IT’s role in AV has been one of these disruptive threats. Over the past 10+ years, this change has been seen in almost everything that integration companies do – from system coordination during design to the remote monitoring and management sought by user administrators. The change itself has been steady, but the integration hasn’t been fast. In fact, it almost felt like convergence was a talking point for the first few years. The only real evidence of convergence was the addition of RJ45 to the backs of projectors (and then to just about every other device integrators install).
In the past two years, there’s been an uptick in the rate of change. As mobile devices become more powerful, and more devices gain intelligence, we see visible threats to the way we do business. One great example: new, highly disruptive video communication platforms.
For a long time, AV integrators ruled the roost for video. Installing these systems was complex; integrating them with the rest of the presentation or training space was a form of rocket science. This complexity gave AV integrators a leg up, keeping most companies from bringing implementations in house.
Now we have solutions like Cisco Spark, Microsoft Teams, Slack, and Zoom – and even newcomers like Videxio and Fuze – that make everything into an as-a-service play for users. It’s complete collaboration (not just video) that handles voice, video, messaging, presence, and more, and includes mobile app support and endless scalability for low per-user pricing. Disruptive to stay the least!
We’ve had almost 10 years to see this coming. We’ve watched IT disrupt itself, and we’ve seen mobile devices go from mere phones to nearly self-aware supercomputers that can basically do everything our sophisticated desktops can do.
During this time, we also had the opportunity to change our business models, build more recurring-revenue services, and figure out how to align with technology providers that develop as-a-service solutions (not just in video, but in content and presentation spaces). If you were on top of this, your business probably identified new revenue streams and solidified its market. If you resisted the change, then you may find yourself feeling uncertain about the viability of an integrator business model.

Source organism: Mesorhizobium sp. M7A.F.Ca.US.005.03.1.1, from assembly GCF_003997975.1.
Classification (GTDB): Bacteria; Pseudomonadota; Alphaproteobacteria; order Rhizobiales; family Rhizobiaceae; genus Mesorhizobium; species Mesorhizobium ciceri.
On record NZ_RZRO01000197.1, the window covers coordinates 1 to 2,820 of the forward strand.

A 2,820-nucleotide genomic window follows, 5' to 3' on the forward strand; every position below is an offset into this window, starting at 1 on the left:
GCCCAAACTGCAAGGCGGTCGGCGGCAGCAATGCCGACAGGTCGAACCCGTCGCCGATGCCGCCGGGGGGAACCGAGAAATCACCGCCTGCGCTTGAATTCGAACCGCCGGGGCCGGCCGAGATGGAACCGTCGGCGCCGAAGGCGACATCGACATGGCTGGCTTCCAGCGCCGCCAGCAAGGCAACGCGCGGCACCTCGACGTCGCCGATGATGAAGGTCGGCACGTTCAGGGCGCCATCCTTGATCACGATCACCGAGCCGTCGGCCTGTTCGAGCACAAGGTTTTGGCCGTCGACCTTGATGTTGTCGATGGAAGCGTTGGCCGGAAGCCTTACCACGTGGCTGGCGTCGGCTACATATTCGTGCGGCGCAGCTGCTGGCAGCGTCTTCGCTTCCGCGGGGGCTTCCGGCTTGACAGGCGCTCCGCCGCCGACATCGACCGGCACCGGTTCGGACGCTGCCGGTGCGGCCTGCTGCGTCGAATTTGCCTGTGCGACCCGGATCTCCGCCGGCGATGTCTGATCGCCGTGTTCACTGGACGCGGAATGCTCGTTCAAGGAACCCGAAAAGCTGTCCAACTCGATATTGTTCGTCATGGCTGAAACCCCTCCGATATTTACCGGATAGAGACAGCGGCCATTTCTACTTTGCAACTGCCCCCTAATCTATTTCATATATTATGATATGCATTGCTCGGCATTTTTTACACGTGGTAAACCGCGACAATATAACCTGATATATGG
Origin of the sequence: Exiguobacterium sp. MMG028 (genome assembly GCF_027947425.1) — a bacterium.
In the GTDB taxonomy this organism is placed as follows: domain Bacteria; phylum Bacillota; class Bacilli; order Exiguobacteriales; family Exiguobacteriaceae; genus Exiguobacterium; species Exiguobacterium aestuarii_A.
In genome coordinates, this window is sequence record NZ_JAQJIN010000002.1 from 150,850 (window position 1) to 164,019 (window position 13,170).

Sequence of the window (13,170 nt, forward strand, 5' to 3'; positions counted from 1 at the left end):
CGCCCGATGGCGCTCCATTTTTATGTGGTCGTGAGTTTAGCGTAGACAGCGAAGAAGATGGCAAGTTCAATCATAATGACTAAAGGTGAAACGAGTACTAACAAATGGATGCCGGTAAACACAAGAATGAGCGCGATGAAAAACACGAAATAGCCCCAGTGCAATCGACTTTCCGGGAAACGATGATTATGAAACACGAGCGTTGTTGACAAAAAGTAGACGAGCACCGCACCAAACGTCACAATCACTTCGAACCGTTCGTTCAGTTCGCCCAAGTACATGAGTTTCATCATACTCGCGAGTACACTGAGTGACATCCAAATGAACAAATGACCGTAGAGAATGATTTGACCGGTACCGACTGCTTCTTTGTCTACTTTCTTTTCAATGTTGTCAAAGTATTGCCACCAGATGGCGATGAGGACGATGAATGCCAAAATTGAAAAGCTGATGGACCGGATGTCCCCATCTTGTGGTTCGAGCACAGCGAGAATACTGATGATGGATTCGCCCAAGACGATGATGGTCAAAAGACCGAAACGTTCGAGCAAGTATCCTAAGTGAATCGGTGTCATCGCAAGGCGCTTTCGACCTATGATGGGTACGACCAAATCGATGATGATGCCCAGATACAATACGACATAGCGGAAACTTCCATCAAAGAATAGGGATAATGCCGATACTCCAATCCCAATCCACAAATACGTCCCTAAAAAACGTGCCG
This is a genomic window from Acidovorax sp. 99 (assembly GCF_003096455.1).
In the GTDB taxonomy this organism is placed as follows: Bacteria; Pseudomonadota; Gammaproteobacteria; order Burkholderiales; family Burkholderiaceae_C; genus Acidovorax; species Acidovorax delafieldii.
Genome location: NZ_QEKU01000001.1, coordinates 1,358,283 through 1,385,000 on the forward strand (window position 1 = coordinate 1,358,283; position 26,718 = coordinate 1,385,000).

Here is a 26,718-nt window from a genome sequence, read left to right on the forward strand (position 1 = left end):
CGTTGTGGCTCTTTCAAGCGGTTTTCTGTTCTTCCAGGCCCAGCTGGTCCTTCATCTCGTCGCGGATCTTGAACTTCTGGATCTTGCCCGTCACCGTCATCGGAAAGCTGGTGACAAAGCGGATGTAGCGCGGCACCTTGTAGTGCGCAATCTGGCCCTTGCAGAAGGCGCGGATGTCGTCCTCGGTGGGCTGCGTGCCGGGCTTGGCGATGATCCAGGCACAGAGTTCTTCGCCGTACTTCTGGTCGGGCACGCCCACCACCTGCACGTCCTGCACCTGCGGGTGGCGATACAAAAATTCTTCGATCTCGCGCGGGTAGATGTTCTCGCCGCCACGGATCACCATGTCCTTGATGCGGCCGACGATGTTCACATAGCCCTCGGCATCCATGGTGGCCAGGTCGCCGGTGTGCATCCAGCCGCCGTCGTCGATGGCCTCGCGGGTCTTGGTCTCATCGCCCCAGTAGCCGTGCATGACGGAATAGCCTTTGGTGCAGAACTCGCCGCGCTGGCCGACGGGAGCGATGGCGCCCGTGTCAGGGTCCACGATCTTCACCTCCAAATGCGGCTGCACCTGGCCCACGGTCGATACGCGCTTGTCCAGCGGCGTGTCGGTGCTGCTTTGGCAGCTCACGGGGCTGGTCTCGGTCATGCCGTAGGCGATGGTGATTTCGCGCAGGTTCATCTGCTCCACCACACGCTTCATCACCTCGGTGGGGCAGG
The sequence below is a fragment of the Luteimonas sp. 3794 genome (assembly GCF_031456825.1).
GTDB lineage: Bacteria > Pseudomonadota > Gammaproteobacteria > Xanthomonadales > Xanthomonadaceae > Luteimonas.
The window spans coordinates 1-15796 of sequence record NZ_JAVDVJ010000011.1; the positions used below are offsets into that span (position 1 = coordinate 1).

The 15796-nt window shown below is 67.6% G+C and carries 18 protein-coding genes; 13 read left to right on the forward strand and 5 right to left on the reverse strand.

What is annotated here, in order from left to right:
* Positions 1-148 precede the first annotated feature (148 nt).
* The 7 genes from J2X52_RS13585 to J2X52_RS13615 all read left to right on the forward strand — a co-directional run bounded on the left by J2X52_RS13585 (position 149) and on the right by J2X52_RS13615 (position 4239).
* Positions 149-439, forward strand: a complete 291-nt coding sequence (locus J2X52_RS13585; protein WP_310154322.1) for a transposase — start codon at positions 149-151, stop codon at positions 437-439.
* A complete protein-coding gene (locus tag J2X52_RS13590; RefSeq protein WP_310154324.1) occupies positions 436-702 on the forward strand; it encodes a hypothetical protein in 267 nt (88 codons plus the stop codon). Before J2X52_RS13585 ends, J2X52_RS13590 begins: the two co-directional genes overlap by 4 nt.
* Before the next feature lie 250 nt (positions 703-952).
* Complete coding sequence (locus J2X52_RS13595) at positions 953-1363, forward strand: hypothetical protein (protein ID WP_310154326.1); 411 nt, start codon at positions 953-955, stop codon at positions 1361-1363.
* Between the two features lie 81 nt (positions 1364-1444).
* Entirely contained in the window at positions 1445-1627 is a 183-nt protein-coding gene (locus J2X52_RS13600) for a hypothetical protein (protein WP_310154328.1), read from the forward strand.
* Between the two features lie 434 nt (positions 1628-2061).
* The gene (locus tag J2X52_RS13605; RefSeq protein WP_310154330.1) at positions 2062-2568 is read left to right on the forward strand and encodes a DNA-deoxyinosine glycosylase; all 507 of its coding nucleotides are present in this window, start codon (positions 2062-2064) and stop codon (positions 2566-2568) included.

The tactics taken to stay relevant are metaphors for what the best businesses need to do to stay ahead of the game. Companies that have been constantly changing, paying attention to threats, and adapting to new business models have been transformative and are likely some of the best-positioned companies in the industry. This shift toward a change-ready culture is perhaps one of the most important things that business leaders can implement to help their businesses meet changing market demands.
But change-ready cultures don’t happen by accident, and they won’t happen just because you say you’re ready for the future. “Change ready” is a top-down, bottom-up philosophy that starts by recognizing and seizing the opportunities that disruptive technology and changing customer demands present.
The fact that our business is changing so fast is a mere byproduct of the world, technology, and consumer demands changing faster. Seeing the change, embracing the change, and building a company that can continue to change is the key to surviving the constant “what’s-next” surge, and perhaps thriving by carving out a little something special for your customers that isn’t just more of the same. —Dan Newman, Cofounder of V3*Broadsuite
Image by: Naypong